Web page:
2018 predictions from insightful international investors

December 21, 2017

Years ago I started publishing an annual list of technology predictions from global venture capitalists. By design, I deliberately chose VCs beyond the usual American household names, whose voices were not necessarily heard on the world stage.

Last year all of the tech prognostications came from women VCs. Even (especially?) by Silicon Valley standards, this felt quite unique and I’m proud of that.

For this season’s set of predictions, I am again pleased to be able to give the floor to an all-female cast of investors, this time a collection of insightful VCs from Asia. I’ve had the honour of interacting with each of these individuals and encourage all readers to take note of them. Their already noteworthy accomplishments will likely continue to grow.

May 2018 bring us further enlightenment.


Kanako Honda — DCM Ventures, Japan

From a high-level perspective, data analytics combined with delivering value proposition that will ultimately result in monetization will become even more important in 2018. In the recent 1-2 years, startups were able to gather large funds from VCs and concentrated on growing the user base by putting short term economics aside. As these startups, such as Uber, LimeBike, Wework etc, successfully built sizable audience and became a platform, there will be companies that will utilize big startup’s network effect and deliver various values to each touchpoint and create monetization model that doesn’t require large funding.

From a geopolitical view, edtech in Japan will start to rise as education is becoming one of the hottest topic of national policy. Although edtech has been considered as a niche, slow and unprofitable market for startups to jump in for quite a while, companies are starting to learn from the past and coming up with ways to build sustainable business within this sector. I hope 2018 will be the dawn of edtech era in Japan.


Vorawan “Michelle” Wangpanitkul — Digital Ventures, Thailand

I recall 2016 being at the height of the blockchain buzz. Blockchain pretty much intercepted every use case in and out of fintech. While I am a big believer in blockchain, I believe there will only be a few blockchain-powered use cases that survive to commercialization, ones that require an immutable distributed ledger to tackle its pain point (and there aren’t many!). Beyond payments & remittance, the next one should be KYC. Identity is at the foundation of banking, and getting it right is crucial and win-win for everyone. I personally think blockchain-powered KYC is an agenda that regulators need to push forward, and with Singapore and India’s regulators already testing this, 2018 might be the year blockchain-KYC gets adopted mainstream, and other regulators follow in.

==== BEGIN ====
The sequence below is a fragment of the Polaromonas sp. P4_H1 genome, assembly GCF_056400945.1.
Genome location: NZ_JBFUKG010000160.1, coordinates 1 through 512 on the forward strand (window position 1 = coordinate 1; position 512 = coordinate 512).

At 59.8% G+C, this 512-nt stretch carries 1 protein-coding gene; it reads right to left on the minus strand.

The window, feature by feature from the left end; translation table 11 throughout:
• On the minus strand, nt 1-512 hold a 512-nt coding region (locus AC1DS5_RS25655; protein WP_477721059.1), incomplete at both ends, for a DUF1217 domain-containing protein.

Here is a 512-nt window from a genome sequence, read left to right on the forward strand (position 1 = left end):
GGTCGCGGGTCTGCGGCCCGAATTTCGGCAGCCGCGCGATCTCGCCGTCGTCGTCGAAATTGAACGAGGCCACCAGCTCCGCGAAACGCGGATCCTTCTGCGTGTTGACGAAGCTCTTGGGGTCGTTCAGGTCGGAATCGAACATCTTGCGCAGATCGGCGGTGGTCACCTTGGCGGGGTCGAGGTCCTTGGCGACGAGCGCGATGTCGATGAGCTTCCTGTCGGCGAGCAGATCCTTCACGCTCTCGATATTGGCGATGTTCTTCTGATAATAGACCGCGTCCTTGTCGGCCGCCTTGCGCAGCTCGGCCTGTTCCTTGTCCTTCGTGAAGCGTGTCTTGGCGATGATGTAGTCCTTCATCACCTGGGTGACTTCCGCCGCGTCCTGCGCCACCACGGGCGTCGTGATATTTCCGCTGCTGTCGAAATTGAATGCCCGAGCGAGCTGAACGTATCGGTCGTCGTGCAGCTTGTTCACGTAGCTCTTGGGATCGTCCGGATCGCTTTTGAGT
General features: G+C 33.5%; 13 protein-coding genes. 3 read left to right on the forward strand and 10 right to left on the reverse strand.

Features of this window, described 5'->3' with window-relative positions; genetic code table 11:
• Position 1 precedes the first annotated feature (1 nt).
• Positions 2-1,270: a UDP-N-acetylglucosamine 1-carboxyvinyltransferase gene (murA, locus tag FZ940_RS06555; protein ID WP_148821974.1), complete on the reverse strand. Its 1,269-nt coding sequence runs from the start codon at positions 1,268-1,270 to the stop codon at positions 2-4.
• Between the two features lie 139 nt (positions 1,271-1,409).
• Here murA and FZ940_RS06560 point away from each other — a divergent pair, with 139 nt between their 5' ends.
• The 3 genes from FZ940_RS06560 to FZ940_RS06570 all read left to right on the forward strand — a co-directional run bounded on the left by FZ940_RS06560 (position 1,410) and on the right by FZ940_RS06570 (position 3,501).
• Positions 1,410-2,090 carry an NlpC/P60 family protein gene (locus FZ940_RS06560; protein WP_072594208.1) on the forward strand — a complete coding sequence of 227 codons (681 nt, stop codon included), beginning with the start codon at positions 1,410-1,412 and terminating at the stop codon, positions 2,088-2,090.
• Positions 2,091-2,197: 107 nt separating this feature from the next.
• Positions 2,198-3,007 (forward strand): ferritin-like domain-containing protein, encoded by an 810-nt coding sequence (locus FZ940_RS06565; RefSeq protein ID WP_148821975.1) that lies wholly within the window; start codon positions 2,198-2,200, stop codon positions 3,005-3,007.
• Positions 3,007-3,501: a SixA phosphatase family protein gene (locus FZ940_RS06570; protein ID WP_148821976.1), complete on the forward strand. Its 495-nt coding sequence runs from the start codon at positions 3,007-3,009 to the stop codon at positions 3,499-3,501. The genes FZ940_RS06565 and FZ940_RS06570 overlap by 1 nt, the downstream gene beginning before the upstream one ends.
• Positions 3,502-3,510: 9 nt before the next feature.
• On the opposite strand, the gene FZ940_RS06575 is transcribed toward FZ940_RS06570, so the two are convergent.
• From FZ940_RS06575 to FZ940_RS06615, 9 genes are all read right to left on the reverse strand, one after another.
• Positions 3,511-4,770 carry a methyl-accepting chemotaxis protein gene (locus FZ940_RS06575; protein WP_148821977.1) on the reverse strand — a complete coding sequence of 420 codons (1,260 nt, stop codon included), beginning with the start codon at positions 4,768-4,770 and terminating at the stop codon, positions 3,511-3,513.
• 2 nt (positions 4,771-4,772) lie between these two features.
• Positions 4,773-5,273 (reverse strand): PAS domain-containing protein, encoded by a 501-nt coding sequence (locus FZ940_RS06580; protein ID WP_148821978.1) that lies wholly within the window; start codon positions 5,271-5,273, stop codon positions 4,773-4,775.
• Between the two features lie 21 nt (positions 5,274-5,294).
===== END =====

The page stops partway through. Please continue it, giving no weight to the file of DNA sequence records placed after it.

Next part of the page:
Geographically speaking, I think there will be a lot of interesting things coming out of India. RBI has pushed forward e-KYC and successfully captured biometrics data in 99% of its adult population. With a 1.3billion population, fragmented market, huge engineering talent pool, and a lot of financial & infrastructural barriers being tackled at a state level, India is the country ripe for innovation and transformation. My 2018 prediction – lots of capital flooding into India.


Joanna Cheung, HBCC Investment and TUS International, China

The paradigm will continue to shift from ‘made in China’ to ‘created in China’. The giants of innovative technology that are emerging today are original Chinese innovations. Increasingly, we will see these original and successful companies expand abroad, notably to the U.S., Europe, and Japan. Innovations in deep tech, such as artificial intelligence, clean technology, robotics, RPA, are areas we’re particularly excited about.



Mayu Morishima, Beyond Next Ventures, Japan

In Japan, tech startups, especially from universities, are receiving increasing attention partly due to government initiatives, and biotech/medical companies occupy the majority of this space. The trend of precision medicine is also a major target for the development of startups, which typically have smaller-scale R&D capability. Large companies from other fields are also increasingly entering the healthcare sector, and M&A activity by these companies to secure innovative technology is becoming popular. Therefore, it is clear that biotech, healthcare, and medical startups will be hot in 2018.

Attractive fields include 1) regenerative medicine driven by induced pluripotent stem cell biology as well as a favorable regulatory environment; 2) digital heath, with the first smartphone application to be registered as a medical device and validated by clinical evidence about to launch; and 3) telemedicine, which is expected to be boosted by the medical fee structure revision coming in 2018. In addition to these attractive fields; however, I believe that a crucial part of VC investment should also include envisioning and creating new fields by investing in promising technologies that fall outside of established trends. I will keep looking for such pioneering innovations in 2018 as well!


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